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Documentary explores the ‘Talmudic’ relationship between writer Robert Caro and his famous longtime editor



(New York Jewish Week) — Bob Gottlieb, who as editor-in-chief of Simon & Schuster, Alfred A. Knopf and The New Yorker ushered into print some of the 20th-century’s most accomplished writers — Nora Ephron, Toni Morrison, Salman Rushdie, John Cheever and Ray Bradbury, to name a few — believes editing is a service job, one that should go unnoticed by the reader. 

And yet, it is the relationship between editor and writer that his daughter Lizzie Gottlieb, a documentary filmmaker, explores in her latest film, “Turn Every Page: The Adventures of Robert Caro and Robert Gottlieb,” which premiered at the Tribeca Film Festival in 2022 and is now screening at theaters across the country. 

Lizzie’s documentary sets out to explore the sometimes tense but ultimately caring relationship between her father, Bob, and one of his longest running authors, Robert Caro, who over the course of 50 years has produced “only” five major books: “The Power Broker,” a classic biography of urban planner Robert Moses, and four volumes of “The Years of Lyndon B. Johnson.”

Jews born and raised in Manhattan, Caro and Gottlieb have worked together since Gottlieb helped cut 350,000 words out of the first draft of “The Power Broker,” bringing it down to a book that ultimately ran 1,338 pages when it was published in 1974. 

The thing they squabble over most often? Semicolons, still. Or, maybe, Caro’s overuse of the word “looms.”

The film, seven years in the making, takes on the ways Moses shaped New York City, the mysteries of LBJ’s political power, the sausage-making of bestselling books and the idiosyncrasies of two workaholics. It is also a story of two now elderly men — Caro is 87, Gottlieb is 91 — in what Bob Gottlieb calls an “actuarial” contest to finish Caro’s highly anticipated fifth volume of his Johnson biography. 

“My dad and I are very close. We’re in constant contact with each other. If something funny happens, I call my dad. If something sad or confusing happens, I’ll call him. We’re just in each other’s lives all the time, so I didn’t feel that there was a secret I needed to uncover or something unexamined in our relationship,” said director Lizzie Gottlieb, who also teaches documentary filmmaking at the New York Film Academy. 

“But the one thing I really knew nothing about in his life was his relationship with Bob Caro,” she said. “Because it was so different from anything else, and it was so kind of private. So really, the whole movie is the process of me understanding something that I didn’t understand before.” 

The New York Jewish Week recently caught up with Gottlieb to talk about the making of the film, what it was like growing up in a high-profile family and how Jewishness impacts the work of the two men.

This interview has been lightly edited for length and clarity.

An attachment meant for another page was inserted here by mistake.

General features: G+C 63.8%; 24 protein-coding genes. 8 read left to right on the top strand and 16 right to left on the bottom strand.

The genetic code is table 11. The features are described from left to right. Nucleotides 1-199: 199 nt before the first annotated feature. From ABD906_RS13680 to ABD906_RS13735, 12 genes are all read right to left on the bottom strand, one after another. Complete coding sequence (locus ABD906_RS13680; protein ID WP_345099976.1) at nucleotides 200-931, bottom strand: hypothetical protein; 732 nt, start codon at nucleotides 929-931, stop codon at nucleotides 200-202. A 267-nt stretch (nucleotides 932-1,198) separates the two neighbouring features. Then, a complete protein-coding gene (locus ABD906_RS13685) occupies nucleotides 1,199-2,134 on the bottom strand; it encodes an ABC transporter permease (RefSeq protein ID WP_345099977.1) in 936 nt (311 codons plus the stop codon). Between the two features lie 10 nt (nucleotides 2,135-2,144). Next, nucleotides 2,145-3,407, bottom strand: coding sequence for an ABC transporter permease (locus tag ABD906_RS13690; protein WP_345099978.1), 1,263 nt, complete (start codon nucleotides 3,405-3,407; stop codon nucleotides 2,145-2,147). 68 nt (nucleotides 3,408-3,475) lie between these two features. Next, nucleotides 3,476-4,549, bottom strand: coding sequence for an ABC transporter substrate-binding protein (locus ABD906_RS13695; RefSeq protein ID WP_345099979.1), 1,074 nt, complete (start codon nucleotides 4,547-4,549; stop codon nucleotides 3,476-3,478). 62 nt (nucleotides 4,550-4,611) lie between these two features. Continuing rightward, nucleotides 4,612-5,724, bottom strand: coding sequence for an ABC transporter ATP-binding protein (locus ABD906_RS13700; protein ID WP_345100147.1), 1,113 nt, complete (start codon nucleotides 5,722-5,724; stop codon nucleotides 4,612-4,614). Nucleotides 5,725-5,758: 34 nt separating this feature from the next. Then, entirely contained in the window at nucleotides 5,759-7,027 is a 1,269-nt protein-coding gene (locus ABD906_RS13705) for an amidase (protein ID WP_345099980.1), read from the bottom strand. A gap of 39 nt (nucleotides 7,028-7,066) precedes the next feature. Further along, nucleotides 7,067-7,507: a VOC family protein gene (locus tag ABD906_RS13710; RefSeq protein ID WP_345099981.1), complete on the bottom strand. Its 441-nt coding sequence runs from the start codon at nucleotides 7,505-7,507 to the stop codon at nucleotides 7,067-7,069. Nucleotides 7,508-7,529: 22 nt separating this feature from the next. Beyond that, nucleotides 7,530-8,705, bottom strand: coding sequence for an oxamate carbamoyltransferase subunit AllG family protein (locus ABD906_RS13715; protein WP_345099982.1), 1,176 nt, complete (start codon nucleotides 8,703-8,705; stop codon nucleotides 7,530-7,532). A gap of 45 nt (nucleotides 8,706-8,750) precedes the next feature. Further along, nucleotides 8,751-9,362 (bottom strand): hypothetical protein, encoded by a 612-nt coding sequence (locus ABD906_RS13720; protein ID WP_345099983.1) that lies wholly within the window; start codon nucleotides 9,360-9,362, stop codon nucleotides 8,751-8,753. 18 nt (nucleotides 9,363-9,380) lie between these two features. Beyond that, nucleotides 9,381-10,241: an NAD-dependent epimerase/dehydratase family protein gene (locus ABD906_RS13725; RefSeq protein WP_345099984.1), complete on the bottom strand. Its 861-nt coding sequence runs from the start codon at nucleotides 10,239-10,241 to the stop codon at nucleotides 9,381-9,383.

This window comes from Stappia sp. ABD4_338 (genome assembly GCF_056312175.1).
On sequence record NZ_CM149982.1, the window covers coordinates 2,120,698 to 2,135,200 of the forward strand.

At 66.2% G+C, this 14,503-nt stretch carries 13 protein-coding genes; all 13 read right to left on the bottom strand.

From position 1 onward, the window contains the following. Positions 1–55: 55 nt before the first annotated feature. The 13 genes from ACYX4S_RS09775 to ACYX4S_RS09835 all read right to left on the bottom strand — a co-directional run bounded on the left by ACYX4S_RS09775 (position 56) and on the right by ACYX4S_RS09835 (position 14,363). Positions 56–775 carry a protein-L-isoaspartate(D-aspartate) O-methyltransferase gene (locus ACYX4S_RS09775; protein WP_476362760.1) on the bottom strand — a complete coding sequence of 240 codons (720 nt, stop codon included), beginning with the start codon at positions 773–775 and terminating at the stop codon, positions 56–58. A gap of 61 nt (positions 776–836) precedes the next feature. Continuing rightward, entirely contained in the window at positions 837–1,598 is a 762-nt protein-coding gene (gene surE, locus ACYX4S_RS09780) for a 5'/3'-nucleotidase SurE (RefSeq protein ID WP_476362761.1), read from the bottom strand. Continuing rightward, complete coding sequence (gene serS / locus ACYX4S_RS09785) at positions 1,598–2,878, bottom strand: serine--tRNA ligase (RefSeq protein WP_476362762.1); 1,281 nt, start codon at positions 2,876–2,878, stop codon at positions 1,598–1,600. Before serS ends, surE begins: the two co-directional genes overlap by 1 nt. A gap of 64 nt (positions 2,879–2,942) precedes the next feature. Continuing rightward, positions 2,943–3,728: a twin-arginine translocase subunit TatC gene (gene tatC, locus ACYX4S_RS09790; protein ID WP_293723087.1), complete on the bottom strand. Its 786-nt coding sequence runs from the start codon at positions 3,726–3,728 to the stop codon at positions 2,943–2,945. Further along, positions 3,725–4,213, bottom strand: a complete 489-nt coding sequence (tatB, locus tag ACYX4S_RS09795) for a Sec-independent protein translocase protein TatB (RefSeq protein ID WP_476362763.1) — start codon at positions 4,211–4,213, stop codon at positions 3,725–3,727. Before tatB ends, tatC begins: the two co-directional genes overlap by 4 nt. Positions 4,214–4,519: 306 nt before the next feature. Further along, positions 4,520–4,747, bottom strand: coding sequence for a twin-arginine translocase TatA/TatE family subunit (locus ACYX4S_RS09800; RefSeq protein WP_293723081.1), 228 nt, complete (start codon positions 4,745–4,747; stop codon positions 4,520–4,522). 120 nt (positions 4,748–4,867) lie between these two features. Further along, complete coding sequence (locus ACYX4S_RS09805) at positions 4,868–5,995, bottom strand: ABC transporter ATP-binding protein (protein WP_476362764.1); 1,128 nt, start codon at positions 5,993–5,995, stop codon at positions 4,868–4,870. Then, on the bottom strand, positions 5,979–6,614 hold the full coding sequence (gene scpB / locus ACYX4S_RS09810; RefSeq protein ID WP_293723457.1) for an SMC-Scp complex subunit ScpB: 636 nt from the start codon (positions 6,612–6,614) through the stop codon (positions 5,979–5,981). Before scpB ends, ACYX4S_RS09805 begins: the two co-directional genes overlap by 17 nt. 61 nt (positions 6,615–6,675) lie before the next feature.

Lizzie Gottlieb is a documentary filmmaker who previously directed “Today’s Man” (2008) and “Romeo Romeo” (2012).

New York Jewish Week: You’ve been working on this movie for seven years. When did you realize you needed to make this movie and how did it get from start to finish?

For a long time, people would say to me, “You should make a film about your father.” I have an incredible father. He’s done a lot of great things. He’s interesting and funny. But I just thought, a film whose message is “look how great my dad is” is not a movie that anybody wants to see. 

And then my father was given some award and Bob Caro was presenting the award. Bob Caro gave a speech about working with my dad over what was then 45 years. He talked about how he needs him, and he respects him and how they’re so productive. Then he started talking about their arguments. Somebody in the audience asked what they fought about and he said, “We have very different feelings about the semicolon.” Everybody erupted into laughs and it just hit me like a bolt of lightning. I thought, “This is the movie, this is the story.”

I wanted a story that had forward momentum and had something big at stake. A film about two men in their 60s who had done a lot of great stuff is not that interesting. But a film about two men who are hovering around 90 and are still in it, and engaged in their work, who have a dedication and passion and are in a race against time to finish their life’s work, felt really, really compelling to me.

People say, “Are you sure you should be wasting [Caro’s] time with a movie? He needs to be writing.” My producer Jen Small said we should put on the poster, “No Lyndon Johnson books were harmed in the making of this film.”

Do you think you had a perspective that made you the best person to try and talk about their relationship and document it, or was it challenging to make the leap of them being willing to open up to you?

There was definitely a pursuit of them. I called my father and I was like, “I have the best idea ever. I’m going to make a film about you and Robert Caro.” He said, “No way. Absolutely not. Never. It would not be good for our relationship.”